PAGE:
A smartphone can be an expensive investment. When you take into account its value, how often you'll use it, how easy it is to steal and how relatively fragile it is; owning a phone can be kinda stressful.
However, if you buy your phone through one of the major providers there are options for protecting your device (and your wallet) against many of these unfortunate events. All of the big carriers offer phone insurance, either as an add-on to your monthly plan cost when you sign up, or to be bought separately if you decide you'll need it down the track.
If you're serious about protecting your phone, you may want to consider just what is covered by retail and manufacturer's warranties, and the rights you have as a consumer under Australian consumer and fair trading laws.
Telstra StayConnected Plus
Telstra's insurance program is known as StayConnected Plus and comes with a raft of protection features as well as the standard damaged handset replacement policy.
You can choose to get access to a personal data backup service and a system which can deactivate a lost or stolen handset (though there are free services from Apple and Google which offer the same).
- Monthly Premium: $13.00.
- Up to 2 handset replacements within a 12-month period.
- A service charge of either $140, $190 or $220 must be paid for each replacement (costs vary per device).
- Access to a Data Backup and Restore service hosted by Telstra
- Access to Mobile Technical Support Services
- Customers must be on a valid plan and have no overdue fees when requesting a replacement.
- Service can be cancelled at any time.
Optus Device Protect
Optus offers two different insurance options for its customers, standard insurance for cheaper phones and Smart insurance for premium priced smartphones.
1. Standard Insurance
- Monthly premium: $14.00
- Along with theft, loss or accidental damage, Device Protect also covers electronic breakdown or failure.
- Applies overseas as well as locally.
- The electronic breakdown option can be claimed up to one year after the manufacturer’s warranty expires.
- Covers for up to $2000 for your device and $600 in unauthorised phone calls.
- Cover also includes all associated accessories.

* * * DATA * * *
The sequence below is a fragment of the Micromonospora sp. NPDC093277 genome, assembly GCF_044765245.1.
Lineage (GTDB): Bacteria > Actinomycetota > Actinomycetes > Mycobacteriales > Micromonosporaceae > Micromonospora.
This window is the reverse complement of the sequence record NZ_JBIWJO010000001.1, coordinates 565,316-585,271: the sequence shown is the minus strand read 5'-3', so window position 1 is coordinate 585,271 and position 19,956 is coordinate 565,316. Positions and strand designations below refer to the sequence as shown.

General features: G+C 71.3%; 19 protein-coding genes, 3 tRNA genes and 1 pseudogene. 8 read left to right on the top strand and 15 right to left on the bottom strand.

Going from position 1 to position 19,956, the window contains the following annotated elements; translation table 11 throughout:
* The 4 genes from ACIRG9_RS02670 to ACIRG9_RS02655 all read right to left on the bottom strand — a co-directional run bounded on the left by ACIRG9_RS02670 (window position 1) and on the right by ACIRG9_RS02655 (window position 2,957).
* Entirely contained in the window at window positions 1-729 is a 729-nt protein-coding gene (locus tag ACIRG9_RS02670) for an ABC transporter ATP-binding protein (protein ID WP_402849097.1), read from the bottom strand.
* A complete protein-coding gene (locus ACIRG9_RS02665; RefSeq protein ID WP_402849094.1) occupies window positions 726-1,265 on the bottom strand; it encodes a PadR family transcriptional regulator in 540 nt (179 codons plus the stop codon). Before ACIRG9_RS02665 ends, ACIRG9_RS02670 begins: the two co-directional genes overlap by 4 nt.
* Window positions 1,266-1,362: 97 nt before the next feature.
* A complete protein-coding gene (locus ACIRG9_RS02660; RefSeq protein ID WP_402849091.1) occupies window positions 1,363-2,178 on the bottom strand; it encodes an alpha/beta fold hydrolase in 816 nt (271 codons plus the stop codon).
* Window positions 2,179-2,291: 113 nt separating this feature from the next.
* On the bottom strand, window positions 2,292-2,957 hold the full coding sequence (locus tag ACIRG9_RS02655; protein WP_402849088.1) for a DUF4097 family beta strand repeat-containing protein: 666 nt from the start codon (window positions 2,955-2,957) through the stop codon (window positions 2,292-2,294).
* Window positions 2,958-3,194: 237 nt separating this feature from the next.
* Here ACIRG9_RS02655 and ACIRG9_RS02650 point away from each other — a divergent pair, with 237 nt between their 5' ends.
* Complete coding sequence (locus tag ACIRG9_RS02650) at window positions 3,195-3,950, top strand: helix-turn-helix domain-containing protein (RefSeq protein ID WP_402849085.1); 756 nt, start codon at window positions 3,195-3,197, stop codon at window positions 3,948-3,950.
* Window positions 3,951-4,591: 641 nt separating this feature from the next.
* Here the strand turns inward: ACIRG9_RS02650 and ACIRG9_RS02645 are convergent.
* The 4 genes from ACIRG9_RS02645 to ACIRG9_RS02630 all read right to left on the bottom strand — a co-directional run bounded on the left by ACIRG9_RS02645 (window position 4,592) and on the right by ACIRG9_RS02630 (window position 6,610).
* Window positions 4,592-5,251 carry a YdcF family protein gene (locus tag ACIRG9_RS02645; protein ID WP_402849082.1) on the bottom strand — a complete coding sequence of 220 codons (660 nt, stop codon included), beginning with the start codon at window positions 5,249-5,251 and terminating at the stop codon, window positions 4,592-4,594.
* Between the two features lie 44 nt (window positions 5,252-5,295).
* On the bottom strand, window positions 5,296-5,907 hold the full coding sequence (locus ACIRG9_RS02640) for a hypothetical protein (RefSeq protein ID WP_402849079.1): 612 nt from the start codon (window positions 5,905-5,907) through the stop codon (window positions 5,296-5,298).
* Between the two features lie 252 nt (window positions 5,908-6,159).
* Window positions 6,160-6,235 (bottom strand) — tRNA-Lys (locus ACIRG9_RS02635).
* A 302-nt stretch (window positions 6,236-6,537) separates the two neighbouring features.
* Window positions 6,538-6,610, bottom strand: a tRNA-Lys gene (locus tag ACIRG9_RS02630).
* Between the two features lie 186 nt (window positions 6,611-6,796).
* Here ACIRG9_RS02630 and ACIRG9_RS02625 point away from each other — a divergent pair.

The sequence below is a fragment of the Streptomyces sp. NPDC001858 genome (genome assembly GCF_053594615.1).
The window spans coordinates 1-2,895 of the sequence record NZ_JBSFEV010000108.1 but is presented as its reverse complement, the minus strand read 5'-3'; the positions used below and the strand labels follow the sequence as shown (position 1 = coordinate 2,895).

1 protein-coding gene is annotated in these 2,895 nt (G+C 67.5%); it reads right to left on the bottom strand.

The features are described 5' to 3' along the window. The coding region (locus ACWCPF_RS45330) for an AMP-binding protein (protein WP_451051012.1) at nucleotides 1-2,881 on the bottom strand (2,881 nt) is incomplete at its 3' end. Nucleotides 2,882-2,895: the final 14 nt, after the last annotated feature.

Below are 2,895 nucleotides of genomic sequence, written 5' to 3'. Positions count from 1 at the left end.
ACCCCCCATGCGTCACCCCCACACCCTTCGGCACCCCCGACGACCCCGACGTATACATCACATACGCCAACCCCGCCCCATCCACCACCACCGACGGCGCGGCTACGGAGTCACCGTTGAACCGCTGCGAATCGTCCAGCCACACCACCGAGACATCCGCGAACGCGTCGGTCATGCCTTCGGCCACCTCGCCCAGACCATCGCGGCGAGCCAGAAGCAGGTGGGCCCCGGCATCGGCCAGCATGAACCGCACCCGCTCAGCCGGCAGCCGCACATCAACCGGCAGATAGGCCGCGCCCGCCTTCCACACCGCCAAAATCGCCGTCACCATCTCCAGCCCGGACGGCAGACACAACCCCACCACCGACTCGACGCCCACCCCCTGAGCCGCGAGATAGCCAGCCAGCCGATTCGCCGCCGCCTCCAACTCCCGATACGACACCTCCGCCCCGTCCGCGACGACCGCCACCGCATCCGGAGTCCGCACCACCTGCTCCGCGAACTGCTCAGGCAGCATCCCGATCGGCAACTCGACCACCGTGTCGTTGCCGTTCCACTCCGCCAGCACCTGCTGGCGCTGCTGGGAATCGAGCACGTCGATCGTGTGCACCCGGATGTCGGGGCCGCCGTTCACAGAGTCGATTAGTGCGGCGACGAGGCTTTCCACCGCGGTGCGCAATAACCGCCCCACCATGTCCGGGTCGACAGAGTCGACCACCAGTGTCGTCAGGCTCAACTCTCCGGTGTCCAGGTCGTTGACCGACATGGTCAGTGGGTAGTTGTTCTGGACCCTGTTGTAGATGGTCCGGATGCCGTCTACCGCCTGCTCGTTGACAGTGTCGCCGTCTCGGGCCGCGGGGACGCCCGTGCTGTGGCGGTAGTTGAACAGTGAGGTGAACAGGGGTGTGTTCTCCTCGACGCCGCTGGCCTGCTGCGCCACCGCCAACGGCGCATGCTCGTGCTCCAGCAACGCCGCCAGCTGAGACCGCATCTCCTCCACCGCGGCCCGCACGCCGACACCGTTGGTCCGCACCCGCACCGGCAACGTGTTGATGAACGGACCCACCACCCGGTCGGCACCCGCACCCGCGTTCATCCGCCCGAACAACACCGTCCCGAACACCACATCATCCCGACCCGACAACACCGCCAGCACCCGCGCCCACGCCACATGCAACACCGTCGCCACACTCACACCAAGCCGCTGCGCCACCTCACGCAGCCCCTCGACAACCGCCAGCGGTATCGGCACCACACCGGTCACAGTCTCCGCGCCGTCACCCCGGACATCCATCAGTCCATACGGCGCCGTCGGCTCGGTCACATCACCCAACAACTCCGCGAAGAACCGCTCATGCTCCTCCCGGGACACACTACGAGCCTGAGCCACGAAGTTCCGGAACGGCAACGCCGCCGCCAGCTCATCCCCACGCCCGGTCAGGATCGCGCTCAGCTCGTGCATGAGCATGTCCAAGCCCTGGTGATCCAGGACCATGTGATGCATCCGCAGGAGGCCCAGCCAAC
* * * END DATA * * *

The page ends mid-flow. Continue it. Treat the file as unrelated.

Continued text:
- There is a general excess of $100 for repairs and $200 for replacement for smartphones.
Optus Mobile Insurance is only available when purchasing a new mobile from Optus and is provided by Optus Insurance Services Pty Limited.
Vodafone Cover Me
Vodafone also provides its own smartphone insurance, Vodafone Cover me Mobile Insurance, through ACE Insurance Limited.
- Monthly premium: $15.00.
- Provides cover for both phones and tablets.
- Will replace or repair a device if it is lost, stolen or accidentally damaged, up to 3 times per year.
- Insures up to the value of $1700, plus $100 towards damaged accessories bought with your device.
- Includes reimbursement of up to $500 of unauthorised call costs in the event of theft or accidental loss.
- Up to $300 towards hiring or temporarily replacing a device when overseas.
- For an iPhone and most smartphones, the excess payable is $225 for to replace your phone with a new model, ($125 for 'standard' devices), and $300 if the claim is made within the first 90 days of your policy.
Cover with Vodafone applies equally both here and overseas. Subject to availability,Vodafone may provide customers with a temporary phone if theirs is required to be sent away for repairs (unfortunately the same benefit doesn't apply to tablets).
Virgin Mobile Insurance
Virgin Mobile’s mobile phone insurance is offered through Risk Insure Pty Ltd.
- Monthly premium: $9.95.
- Covers repairs or replacement of a phone if it is lost, stolen or damaged.
- Will insure for up to $5000 per claim.
- Reimbursement of up to $1250 or unauthorised calls if the phone is lost or stolen.
- Provides up to $500 per claim to hire an equivalent temporary replacement if overseas.
- Applies both here and overseas.
- $200 excess for iPhones, $125 for any other smartphone.
iPhone Warranties Provided by Apple
Although not all insurance options cover malfunction and breakdown, Apple offers its own warranty options for customers to cover technical problems and defects.
Apple includes a one-year warranty for the phone itself and any Apple accessories contained in the original packaging. The warranty covers any defects in materials and workmanship, provided the product is used 'normally and in accordance with Apple’s guidelines'.